1 Let him kiss me with the kiss of his mouth: for thy breasts are better than wine,2 Smelling sweet of the best ointments. thy name is as oil poured out: therefore young maidens have loved thee.3 Draw me: we will run after thee to the odour of thy ointments. The king hath brought me into his storerooms: we will be glad and rejoice in thee, remembering thy breasts more than wine: the righteous love thee.4 I am black but beautiful, O ye daughters of Jerusalem, as the tents of Cedar, as the curtains of Solomon.5 Do not consider me that I am brown, because the sun hath altered my colour: the sons of my mother have fought against me, they have made me the keeper in the vineyards: my vineyard I have not kept.6 Show me, O thou whom my soul loveth, where thou feedest, where thou liest in the midday, lest I begin to wander after the flocks of thy companions.7 If thou know not thyself, O fairest among women, go forth, and follow after the steps of the flocks, and feed thy kids beside the tents of the shepherds.8 To my company of horsemen, in Pharao's chariots, have I likened thee, O my love.9 Thy cheeks are beautiful as the turtledove's, thy neck as jewels.10 We will make thee chains of gold, inlaid with silver.11 While the king was at his repose, my spikenard sent forth the odour thereof.12 A bundle of myrrh is my beloved to me, he shall abide between my breasts.13 A cluster of cypress my love is to me, in the vineyards of Engaddi.14 Behold thou art fair, O my love, behold thou art fair, thy eyes are as those of doves.15 Behold thou art fair, my beloved, and comely. Our bed is flourishing.16 The beams of our houses are of cedar, our rafters of cypress trees.
"From her true life had flowed for all men, and how should she taste of death? But she yielded obedience to the law established by Him to Whom she had given birth, and, as the daughter of the old Adam, underwent the old sentence, which even her Son, Who is the very Life Itself, had not refused; but, as the Mother of the living God, she was worthily taken by Him unto Himself."
"An ancient tradition has been handed down to us, that, at the time of the glorious falling-asleep of the blessed Virgin, all the Apostles, who were wandering throughout the world preaching salvation to the Gentiles, were caught up aloft in the twinkling of an eye, and met together in Jerusalem. And when they were all there, a vision of Angels appeared to them, and the chant of the heavenly powers was heard; and so with divine glory she gave up her soul into the hands of God. But her body, which bore God in an effable manner, being lifted up amid the hymns of Angels and Apostles was laid in a tomb in Gethsemane. There for three whole days the angelic song was heard.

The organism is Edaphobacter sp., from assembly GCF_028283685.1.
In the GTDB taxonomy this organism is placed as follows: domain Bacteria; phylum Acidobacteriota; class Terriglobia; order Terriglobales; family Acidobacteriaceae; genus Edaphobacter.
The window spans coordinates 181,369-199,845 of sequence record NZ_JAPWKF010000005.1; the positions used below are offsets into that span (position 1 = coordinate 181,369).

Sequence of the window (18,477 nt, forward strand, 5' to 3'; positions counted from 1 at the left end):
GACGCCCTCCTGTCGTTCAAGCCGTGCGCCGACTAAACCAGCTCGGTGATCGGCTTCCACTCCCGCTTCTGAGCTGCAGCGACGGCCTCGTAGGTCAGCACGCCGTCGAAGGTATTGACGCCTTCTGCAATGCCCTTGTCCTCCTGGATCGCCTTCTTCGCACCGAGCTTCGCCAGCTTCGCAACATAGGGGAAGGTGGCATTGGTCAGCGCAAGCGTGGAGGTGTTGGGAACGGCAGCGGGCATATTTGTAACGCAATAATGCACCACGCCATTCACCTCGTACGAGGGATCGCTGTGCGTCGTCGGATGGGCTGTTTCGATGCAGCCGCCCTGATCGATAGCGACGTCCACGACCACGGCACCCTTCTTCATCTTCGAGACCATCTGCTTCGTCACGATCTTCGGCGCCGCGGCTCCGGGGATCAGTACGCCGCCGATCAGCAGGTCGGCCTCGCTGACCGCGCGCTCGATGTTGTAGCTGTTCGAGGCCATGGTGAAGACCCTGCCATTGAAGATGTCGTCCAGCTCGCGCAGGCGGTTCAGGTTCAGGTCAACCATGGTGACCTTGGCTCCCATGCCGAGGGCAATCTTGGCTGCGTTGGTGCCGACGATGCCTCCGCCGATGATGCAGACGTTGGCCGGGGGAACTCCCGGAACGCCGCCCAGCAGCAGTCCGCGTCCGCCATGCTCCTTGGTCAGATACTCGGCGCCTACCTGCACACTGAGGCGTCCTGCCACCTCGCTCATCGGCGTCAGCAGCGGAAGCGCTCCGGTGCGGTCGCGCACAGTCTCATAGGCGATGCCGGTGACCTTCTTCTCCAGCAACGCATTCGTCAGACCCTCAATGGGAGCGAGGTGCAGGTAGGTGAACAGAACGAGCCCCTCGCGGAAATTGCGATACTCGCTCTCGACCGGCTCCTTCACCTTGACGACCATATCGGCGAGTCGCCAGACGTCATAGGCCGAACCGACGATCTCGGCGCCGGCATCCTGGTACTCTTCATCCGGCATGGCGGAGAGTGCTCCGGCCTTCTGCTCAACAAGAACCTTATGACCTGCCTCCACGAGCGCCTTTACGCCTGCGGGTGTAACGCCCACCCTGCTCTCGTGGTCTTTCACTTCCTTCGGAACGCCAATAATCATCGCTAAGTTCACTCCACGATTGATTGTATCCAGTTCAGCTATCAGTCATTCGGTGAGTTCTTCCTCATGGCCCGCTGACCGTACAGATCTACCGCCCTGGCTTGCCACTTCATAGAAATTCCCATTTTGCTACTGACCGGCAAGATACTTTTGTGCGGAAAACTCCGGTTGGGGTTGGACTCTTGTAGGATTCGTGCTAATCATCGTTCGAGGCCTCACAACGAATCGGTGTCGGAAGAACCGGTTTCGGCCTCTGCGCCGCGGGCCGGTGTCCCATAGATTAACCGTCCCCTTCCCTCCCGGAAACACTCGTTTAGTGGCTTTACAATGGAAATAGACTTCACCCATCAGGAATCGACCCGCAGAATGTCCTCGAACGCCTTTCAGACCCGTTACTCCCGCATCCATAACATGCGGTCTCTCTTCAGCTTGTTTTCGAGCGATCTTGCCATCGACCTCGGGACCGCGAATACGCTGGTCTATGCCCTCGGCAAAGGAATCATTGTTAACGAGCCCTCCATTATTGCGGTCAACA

"But after three days, the chant of the Angels ceased, and the Apostles who were present (for Thomas, the only one who had been absent, came after the third day, and wished to adore the body which had borne God) opened the tomb; but they could by no means find her sacred body in any part of it. But when they only found those garments in which she had been buried, and were filled with indescribable fragrance which emanated from them, they closed the tomb. Amazed at this wonderful mystery they could only think that he, who had been pleased to take flesh from the Virgin Mary, to be made man, and to be born though he was God the Word, and the Lord of glory, he who had preserved her virginity without stain after childbirth, should also have been pleased to honor her pure body after her death, keeping it incorrupt, and translating it into Heaven before the general resurrection."
|The Annunciation by Fra Angelico|
"Forgive, O Lord, we beseech thee, the sins of thy servants: that we who by our own deeds are unable to please thee, may be saved by the intercession of the Mother of thy Son our Lord."